How to create a passage plan for your next boat trip
Research suggests that 80% of navigational accidents are caused or contributed to by human error. Lack of preparation, poor interpretation of available information and avoidable navigational mistakes are behind most of these incidents. Passage planning is both a legal requirement and a fundamental aspect of seamanship. Here are some tips on how to get it right…
Recognise your boat’s capabilities and limitations
You need to be fully satisfied that your craft is suitable for the passage you intend to undertake. As well as taking into account the size and type of your boat and its handling characteristics, you should also factor in its condition, the equipment on board and the capability of the vessel to handle the wide range of conditions you may anticipate whilst on passage.
Bear in mind that seemingly insignificant ‘niggles’ with the controls or other functions can rapidly become major issues. As such, you should address these problems by having your boat serviced at regular intervals and performing thorugh checks prior to each passage.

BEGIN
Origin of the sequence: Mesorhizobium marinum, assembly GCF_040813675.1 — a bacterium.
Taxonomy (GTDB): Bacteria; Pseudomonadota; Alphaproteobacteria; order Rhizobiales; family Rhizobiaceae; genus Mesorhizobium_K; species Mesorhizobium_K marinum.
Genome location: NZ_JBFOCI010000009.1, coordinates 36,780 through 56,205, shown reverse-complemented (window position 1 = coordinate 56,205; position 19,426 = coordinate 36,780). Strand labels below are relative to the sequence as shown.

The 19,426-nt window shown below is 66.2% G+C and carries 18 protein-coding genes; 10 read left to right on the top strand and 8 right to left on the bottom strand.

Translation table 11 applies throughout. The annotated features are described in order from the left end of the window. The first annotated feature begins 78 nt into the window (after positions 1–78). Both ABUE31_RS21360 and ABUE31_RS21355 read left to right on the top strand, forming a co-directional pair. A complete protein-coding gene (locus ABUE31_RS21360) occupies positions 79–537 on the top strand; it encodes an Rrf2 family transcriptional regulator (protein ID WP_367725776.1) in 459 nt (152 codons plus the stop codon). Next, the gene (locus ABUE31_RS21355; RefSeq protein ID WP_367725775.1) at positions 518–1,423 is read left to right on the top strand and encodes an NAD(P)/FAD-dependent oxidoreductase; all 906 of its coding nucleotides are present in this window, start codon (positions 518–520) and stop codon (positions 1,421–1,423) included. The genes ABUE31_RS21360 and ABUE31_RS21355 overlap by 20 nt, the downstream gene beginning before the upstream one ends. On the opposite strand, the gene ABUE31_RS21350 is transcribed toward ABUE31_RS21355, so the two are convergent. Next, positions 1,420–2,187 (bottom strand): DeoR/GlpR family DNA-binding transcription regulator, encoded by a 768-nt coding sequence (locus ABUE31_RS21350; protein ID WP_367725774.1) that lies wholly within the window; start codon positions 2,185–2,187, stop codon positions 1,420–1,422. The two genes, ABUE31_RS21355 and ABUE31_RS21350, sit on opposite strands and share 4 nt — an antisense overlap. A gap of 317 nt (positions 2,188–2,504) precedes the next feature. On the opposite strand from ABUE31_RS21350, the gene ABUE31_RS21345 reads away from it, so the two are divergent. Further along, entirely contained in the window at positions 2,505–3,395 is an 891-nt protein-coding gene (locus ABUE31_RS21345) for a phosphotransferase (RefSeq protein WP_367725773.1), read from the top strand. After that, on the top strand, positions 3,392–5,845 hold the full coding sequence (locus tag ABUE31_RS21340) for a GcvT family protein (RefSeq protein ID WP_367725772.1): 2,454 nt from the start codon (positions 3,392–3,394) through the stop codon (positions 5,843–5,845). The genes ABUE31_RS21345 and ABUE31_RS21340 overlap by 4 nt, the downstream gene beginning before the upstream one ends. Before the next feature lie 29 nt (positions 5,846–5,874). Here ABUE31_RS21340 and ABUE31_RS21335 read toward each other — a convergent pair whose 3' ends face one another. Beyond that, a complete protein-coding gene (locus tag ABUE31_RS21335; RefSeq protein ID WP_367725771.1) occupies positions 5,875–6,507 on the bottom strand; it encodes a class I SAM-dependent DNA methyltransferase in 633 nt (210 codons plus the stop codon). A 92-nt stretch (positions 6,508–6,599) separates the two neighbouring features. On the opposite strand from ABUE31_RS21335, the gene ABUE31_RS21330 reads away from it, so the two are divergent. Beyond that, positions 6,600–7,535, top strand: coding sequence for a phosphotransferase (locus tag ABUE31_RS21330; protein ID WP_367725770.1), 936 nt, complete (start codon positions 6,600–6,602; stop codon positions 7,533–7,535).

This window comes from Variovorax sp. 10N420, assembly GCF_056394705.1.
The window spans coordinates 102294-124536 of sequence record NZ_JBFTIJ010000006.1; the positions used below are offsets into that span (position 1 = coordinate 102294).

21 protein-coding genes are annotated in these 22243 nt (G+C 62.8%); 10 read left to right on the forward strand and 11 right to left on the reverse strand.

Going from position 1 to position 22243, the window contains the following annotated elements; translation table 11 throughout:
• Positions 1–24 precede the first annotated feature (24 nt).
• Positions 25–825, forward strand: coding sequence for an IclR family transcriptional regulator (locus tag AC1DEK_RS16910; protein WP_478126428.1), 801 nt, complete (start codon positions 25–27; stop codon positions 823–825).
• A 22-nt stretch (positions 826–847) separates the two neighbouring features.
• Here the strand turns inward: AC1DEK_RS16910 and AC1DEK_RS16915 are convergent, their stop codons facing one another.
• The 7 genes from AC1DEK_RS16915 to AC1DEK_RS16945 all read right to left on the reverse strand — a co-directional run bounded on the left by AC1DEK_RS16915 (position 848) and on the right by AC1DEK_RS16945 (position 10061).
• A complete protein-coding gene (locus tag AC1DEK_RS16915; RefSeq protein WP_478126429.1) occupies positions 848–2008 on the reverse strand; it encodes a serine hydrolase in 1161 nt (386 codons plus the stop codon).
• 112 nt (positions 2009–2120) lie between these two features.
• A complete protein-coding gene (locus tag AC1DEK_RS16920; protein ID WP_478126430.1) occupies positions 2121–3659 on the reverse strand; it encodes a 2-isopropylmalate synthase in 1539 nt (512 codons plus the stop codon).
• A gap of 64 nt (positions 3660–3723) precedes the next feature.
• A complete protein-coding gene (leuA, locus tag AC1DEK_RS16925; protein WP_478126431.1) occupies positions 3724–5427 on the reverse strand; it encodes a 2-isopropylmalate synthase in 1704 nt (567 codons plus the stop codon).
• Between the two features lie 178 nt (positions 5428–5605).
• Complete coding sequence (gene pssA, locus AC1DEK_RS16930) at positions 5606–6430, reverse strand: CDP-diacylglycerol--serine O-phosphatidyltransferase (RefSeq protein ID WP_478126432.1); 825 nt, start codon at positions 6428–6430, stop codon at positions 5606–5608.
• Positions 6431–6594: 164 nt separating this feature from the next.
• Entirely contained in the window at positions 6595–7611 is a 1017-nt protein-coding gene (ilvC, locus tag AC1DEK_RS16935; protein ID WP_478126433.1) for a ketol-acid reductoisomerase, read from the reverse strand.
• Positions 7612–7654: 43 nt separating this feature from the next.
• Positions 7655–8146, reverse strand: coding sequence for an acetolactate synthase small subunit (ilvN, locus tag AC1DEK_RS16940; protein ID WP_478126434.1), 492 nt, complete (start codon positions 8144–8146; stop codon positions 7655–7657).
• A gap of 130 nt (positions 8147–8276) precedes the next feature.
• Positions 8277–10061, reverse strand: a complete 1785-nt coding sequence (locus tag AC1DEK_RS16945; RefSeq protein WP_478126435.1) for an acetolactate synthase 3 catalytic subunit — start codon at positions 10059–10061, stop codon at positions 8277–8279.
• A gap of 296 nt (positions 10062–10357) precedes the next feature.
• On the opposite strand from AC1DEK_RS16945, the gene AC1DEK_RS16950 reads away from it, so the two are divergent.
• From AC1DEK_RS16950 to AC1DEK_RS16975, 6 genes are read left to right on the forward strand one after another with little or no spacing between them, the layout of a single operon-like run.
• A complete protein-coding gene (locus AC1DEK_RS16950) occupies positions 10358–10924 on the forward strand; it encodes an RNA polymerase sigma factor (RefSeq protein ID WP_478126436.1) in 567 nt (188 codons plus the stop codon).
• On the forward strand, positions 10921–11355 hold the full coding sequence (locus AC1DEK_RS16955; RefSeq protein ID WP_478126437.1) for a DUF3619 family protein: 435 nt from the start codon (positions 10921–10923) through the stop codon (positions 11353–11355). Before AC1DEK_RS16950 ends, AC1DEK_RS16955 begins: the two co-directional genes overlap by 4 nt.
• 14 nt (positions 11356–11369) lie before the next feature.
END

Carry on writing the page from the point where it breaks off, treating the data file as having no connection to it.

If it’s a power-driven craft, make sure you know its fuel consumption and range - and how different conditions and speeds might affect this.
As the proposed passage date approaches, consider carefully whether the anticipated conditions are appropriate for your craft. This should involve setting an upper wind strength limit - and postponing the trip if the forecast indicates anything stronger.